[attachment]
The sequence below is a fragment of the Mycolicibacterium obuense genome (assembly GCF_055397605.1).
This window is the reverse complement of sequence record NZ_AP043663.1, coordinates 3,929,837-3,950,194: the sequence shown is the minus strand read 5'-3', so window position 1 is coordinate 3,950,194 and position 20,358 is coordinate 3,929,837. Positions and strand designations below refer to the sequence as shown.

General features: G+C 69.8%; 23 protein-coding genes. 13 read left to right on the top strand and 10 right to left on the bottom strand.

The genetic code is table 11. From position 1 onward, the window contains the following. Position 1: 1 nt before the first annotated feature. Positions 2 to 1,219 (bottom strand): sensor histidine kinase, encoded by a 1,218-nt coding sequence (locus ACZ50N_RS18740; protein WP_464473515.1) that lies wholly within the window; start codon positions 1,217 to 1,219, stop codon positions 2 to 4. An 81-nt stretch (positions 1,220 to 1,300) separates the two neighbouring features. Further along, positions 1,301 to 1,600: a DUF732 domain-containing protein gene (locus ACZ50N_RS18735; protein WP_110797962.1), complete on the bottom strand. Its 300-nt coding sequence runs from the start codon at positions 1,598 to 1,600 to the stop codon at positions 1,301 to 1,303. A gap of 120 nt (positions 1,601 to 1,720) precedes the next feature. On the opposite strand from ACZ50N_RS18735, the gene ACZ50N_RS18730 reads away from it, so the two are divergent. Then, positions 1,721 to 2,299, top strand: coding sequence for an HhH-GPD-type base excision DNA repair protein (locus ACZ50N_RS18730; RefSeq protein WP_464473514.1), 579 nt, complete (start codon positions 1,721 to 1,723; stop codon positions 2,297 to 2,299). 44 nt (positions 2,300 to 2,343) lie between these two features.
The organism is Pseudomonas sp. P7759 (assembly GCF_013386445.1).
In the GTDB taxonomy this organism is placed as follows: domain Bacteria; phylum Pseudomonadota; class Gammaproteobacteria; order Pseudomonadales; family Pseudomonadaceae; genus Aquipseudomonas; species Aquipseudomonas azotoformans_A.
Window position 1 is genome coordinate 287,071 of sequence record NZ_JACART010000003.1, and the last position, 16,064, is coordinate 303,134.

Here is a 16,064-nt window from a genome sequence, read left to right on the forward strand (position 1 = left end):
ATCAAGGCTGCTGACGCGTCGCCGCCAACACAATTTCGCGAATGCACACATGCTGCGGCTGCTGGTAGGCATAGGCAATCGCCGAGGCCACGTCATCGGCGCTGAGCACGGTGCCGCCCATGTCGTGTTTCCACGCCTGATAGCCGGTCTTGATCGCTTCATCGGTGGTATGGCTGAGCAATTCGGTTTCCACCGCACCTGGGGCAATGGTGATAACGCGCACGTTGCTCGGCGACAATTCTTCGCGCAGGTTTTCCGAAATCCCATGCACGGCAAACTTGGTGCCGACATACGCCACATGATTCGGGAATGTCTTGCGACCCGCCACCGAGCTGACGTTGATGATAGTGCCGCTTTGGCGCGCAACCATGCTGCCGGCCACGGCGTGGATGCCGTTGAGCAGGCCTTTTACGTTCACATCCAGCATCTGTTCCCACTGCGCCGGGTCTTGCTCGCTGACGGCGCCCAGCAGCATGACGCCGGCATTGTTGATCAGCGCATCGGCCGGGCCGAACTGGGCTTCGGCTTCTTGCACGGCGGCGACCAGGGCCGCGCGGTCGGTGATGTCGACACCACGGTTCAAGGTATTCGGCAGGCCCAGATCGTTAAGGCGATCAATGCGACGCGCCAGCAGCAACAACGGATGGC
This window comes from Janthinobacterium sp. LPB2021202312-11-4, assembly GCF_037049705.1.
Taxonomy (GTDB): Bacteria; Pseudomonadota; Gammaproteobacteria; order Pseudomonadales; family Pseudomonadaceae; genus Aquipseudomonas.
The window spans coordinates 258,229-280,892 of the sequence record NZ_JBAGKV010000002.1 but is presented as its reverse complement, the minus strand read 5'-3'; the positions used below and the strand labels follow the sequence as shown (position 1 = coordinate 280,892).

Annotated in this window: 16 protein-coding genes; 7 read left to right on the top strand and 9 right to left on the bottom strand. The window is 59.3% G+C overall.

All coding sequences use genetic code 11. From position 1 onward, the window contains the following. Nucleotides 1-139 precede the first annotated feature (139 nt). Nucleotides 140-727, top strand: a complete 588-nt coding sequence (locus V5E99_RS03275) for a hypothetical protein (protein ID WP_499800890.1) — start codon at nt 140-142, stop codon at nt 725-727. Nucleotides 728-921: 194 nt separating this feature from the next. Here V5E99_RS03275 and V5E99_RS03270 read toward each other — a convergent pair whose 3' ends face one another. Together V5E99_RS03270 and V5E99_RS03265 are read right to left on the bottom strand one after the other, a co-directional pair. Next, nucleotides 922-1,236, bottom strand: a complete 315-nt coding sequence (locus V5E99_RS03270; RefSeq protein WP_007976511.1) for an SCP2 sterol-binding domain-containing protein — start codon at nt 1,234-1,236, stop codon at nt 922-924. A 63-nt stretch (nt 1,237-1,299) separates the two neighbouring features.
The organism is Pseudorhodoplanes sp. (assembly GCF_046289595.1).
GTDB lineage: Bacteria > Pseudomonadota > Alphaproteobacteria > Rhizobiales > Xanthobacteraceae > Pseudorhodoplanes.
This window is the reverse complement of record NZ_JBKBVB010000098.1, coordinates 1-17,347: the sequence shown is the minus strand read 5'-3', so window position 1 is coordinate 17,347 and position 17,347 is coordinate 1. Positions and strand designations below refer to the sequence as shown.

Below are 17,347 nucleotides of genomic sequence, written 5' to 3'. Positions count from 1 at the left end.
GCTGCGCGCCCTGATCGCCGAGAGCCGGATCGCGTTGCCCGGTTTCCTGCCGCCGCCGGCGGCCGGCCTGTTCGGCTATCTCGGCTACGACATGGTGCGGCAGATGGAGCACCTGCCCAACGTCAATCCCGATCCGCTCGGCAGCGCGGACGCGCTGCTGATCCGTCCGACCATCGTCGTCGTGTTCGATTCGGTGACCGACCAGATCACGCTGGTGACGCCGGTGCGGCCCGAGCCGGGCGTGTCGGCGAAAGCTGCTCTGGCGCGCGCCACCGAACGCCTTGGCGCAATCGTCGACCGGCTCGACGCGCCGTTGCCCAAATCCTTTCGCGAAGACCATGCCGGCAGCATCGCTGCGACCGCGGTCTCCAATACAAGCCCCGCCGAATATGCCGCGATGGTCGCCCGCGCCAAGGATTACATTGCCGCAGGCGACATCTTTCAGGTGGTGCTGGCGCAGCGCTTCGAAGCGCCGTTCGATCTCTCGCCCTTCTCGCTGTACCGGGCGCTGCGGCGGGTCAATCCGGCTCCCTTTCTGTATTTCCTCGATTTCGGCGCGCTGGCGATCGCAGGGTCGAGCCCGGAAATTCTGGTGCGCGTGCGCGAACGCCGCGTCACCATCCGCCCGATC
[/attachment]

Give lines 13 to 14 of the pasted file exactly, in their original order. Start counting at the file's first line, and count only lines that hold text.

Annotated in this window: 16 protein-coding genes; 7 read left to right on the top strand and 9 right to left on the bottom strand. The window is 59.3% G+C overall.

All coding sequences use genetic code 11. From position 1 onward, the window contains the following. Nucleotides 1-139 precede the first annotated feature (139 nt). Nucleotides 140-727, top strand: a complete 588-nt coding sequence (locus V5E99_RS03275) for a hypothetical protein (protein ID WP_499800890.1) — start codon at nt 140-142, stop codon at nt 725-727. Nucleotides 728-921: 194 nt separating this feature from the next. Here V5E99_RS03275 and V5E99_RS03270 read toward each other — a convergent pair whose 3' ends face one another. Together V5E99_RS03270 and V5E99_RS03265 are read right to left on the bottom strand one after the other, a co-directional pair. Next, nucleotides 922-1,236, bottom strand: a complete 315-nt coding sequence (locus V5E99_RS03270; RefSeq protein WP_007976511.1) for an SCP2 sterol-binding domain-containing protein — start codon at nt 1,234-1,236, stop codon at nt 922-924. A 63-nt stretch (nt 1,237-1,299) separates the two neighbouring features.